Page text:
The titular character in this haunting film by Somersault director Cate Shortland is the 14-year-old daughter of a high-ranking Nazi official. When Allied forces inter her parents in their sweep through Germany as World War II comes to a close, Lore (Saskia Rosendahl) is left to care for her four much-younger siblings, including a baby. So she leads them on a trek through her devastated country to find safety at their grandmother’s house. While Nazi Youth aren’t the highest on the world’s sympathy list, this film (based on the novel The Dark Room by Rachel Seiffert) is all the more powerful for humanizing this family. Mostly, it’s a coming-of-age story for Lore. We get to watch her mind stretch, recoil, and expand again as she slowly uncovers the truth behind the regime she so reveres—and the father she loves.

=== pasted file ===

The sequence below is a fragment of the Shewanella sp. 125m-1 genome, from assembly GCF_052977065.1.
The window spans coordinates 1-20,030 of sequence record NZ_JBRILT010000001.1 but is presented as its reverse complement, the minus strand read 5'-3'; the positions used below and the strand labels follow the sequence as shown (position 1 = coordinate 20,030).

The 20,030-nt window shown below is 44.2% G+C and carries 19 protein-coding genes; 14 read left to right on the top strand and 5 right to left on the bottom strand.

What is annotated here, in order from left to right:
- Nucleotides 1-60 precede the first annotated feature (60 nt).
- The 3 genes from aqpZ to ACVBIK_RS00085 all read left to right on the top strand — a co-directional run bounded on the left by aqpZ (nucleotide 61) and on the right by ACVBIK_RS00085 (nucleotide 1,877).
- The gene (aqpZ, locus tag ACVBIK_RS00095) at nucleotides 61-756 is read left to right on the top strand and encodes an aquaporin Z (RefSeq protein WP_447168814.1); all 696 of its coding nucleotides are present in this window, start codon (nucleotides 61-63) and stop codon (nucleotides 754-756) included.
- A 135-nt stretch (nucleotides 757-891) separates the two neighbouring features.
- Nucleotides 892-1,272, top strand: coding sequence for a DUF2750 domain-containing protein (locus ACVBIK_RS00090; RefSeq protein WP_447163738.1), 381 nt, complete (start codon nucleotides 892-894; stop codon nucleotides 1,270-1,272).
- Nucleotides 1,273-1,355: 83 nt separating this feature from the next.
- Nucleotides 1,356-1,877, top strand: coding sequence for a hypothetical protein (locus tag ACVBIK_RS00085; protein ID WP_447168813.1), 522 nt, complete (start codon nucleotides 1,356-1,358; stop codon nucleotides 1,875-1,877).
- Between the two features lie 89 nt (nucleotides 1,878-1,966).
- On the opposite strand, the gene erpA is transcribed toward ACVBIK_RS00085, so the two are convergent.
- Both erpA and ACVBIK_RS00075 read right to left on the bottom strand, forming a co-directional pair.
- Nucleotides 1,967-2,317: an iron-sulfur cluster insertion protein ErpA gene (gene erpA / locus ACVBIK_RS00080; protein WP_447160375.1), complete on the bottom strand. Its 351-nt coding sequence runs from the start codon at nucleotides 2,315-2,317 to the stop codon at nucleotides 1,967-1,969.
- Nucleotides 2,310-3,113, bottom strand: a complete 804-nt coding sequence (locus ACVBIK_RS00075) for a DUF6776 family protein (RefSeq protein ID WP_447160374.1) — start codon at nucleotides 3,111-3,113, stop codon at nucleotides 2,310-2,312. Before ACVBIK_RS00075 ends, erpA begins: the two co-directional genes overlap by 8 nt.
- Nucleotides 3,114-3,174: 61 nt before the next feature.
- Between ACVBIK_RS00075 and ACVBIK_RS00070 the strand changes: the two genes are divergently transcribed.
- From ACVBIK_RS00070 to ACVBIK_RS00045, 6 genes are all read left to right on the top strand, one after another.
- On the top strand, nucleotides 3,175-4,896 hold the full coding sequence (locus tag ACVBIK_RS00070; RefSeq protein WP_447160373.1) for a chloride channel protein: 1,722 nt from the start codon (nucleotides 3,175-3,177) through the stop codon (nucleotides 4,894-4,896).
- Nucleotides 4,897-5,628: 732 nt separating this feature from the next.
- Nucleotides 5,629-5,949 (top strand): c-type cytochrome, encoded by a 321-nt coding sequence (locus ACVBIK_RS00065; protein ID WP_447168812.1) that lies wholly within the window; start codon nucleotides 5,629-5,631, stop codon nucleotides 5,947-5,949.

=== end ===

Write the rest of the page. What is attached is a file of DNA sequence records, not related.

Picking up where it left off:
Horrific scenes of death and rape punctuate the film, made even more brutal through the scope of the children’s eyes. But some of the more evocative moments in the story capture Lore acting, presumably for the first time, on her sexual urges, particularly in fraught interactions with Thomas, a Holocaust survivor the family encounters along the way. No one in this story is a saint, and no one pure evil.
Shortland and her cinematographer Adam Arkapaw pay great attention to detail in each scene—ants crowding the leg of a dead woman, oatmeal congealing in a bowl, black dye dripping off a widow’s hanging laundry. Lore’s textures and colors evoke equal parts wonder and horror. With a handheld camera capturing many scenes and several shots played in slow motion, much of the film feels like watching childhood memories projected on screen.